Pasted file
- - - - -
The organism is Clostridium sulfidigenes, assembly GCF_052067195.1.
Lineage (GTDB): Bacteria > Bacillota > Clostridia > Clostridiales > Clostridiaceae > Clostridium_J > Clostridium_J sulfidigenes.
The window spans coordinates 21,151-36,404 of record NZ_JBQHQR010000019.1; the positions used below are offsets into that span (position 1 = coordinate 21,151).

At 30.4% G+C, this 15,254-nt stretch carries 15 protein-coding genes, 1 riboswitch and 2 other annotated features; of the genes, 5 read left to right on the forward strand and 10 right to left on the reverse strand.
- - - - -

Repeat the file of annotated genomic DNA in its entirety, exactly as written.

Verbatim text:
The organism is Clostridium sulfidigenes, assembly GCF_052067195.1.
Lineage (GTDB): Bacteria > Bacillota > Clostridia > Clostridiales > Clostridiaceae > Clostridium_J > Clostridium_J sulfidigenes.
The window spans coordinates 21,151-36,404 of record NZ_JBQHQR010000019.1; the positions used below are offsets into that span (position 1 = coordinate 21,151).

At 30.4% G+C, this 15,254-nt stretch carries 15 protein-coding genes, 1 riboswitch and 2 other annotated features; of the genes, 5 read left to right on the forward strand and 10 right to left on the reverse strand.